David Blitzer, chairman of the index committee at Standard & Poor's, also was pessimistic following last month's S&P/Case-Shiller Home Price Indices.

"The housing market may be in better shape than this time last year, but, when you look at recent trends, there are signs of some renewed weakening in home prices," he said.

In another S&P report called Variations In U.S. Shadow Inventories Could Spell Home Price Declines In Some Areas, Stabilization In Others, credit analyst Diane Westerback stated: "We estimate that the entire shadow inventory of distressed properties currently outstanding that back non-agency residential mortgage-backed securities would take nearly three years to clear at the current average national resolution rate. Given this backlog, we believe that average home prices could fall again if demand doesn't rise in step with the potential influx of supply."

Since the expiration of the homebuyer tax credit on April 30, various housing statistics have shown unexpected or larger-than-expected declines, which also do not bode well for home price strengthening and, as a result, refinancing potential.

The National Association of Home Builders(NAHB) Housing Market Index plunged five points to 17 in June. While homebuilders were expecting some pullback on activity following expiration of the tax credit at the end of April, "the reduction in consumer activity may have been more dramatic than some builders had anticipated," said NAHB Chairman Bob Jones.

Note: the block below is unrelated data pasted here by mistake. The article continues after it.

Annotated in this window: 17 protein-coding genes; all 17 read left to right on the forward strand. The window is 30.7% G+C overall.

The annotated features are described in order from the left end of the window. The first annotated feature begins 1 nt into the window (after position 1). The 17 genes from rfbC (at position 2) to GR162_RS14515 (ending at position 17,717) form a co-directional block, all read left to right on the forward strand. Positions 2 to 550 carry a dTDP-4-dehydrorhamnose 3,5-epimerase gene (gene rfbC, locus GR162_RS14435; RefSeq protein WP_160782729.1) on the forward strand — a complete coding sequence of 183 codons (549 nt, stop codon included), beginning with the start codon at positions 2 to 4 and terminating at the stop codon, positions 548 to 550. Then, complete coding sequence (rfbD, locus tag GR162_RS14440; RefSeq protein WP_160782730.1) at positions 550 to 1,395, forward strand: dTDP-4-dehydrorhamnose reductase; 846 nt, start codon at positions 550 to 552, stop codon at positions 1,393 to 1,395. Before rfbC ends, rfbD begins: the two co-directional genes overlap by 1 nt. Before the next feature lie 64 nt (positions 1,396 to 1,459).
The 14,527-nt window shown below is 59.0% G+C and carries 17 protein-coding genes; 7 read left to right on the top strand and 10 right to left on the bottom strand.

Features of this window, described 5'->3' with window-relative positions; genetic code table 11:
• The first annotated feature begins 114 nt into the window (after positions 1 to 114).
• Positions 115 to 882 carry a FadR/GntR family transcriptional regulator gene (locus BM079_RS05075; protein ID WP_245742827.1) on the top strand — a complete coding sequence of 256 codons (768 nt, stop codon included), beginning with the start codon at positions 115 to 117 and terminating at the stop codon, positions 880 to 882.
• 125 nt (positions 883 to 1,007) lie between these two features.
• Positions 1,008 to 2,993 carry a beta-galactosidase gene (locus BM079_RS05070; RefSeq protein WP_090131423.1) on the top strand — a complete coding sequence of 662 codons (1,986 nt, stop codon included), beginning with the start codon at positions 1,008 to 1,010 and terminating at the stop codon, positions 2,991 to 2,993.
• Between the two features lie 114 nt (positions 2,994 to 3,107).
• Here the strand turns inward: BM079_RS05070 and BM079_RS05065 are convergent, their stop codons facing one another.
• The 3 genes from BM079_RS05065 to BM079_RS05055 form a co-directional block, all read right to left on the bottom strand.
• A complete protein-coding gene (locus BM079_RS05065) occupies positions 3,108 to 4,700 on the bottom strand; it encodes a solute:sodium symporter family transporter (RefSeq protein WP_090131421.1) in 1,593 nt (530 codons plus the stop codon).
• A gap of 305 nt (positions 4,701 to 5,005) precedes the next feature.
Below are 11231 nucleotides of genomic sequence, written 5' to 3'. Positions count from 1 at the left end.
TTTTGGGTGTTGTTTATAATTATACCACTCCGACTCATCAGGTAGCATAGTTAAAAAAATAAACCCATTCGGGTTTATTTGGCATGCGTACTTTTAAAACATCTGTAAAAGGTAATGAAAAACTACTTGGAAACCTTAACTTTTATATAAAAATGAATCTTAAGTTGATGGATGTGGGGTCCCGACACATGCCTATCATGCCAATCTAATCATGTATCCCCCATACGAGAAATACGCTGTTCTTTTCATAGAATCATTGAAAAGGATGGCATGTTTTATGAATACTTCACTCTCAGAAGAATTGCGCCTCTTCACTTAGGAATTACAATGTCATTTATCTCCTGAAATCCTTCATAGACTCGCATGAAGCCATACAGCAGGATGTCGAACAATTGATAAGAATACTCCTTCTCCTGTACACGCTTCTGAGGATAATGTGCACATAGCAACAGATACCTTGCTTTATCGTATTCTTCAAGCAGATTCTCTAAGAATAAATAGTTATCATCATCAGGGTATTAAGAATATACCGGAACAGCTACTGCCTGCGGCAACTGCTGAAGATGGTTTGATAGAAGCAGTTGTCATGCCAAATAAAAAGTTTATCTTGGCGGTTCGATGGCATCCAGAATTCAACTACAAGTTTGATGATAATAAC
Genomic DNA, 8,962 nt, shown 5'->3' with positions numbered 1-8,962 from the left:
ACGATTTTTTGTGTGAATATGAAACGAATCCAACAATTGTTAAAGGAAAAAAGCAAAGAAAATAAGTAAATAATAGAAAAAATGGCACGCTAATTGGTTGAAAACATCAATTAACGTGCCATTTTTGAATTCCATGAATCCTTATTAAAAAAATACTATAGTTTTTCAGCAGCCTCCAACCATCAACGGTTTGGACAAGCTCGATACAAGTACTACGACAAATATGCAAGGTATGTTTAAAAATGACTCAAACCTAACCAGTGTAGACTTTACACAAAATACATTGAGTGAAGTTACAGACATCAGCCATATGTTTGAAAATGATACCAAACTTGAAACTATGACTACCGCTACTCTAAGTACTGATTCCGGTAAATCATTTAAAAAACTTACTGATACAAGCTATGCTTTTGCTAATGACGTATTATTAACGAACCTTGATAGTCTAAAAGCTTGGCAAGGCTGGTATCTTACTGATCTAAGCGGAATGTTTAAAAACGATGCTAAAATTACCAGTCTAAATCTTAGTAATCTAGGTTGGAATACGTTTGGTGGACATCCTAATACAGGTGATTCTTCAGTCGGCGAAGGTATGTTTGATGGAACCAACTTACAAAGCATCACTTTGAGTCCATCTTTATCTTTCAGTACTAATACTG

Housing starts plunged 10% versus a 3.3% decline in May to 593k following expiration of the homebuyer tax credit at the end of April.

Existing home sales in May fell 2.2% to a SAAR of 5.66 million units in May versus an expectation of a 6.6% increase to 6.15 million units, while new home sales plummeted to 300,000 - their lowest sales rate on record - versus an expectation of a 19% drop-off. In addition, the median sales price for new homes fell 1% over the month to $200,900 and is down 9.6% from a year ago. The report had a negative impact on global equity markets as it raised concerns regarding the global economic recovery.

The MBA's Purchase Index has dropped 39% from April 30 through June 18 as a result of the homebuyer tax credit expiration.

The status of the job market also does not look conducive to stimulating housing activity.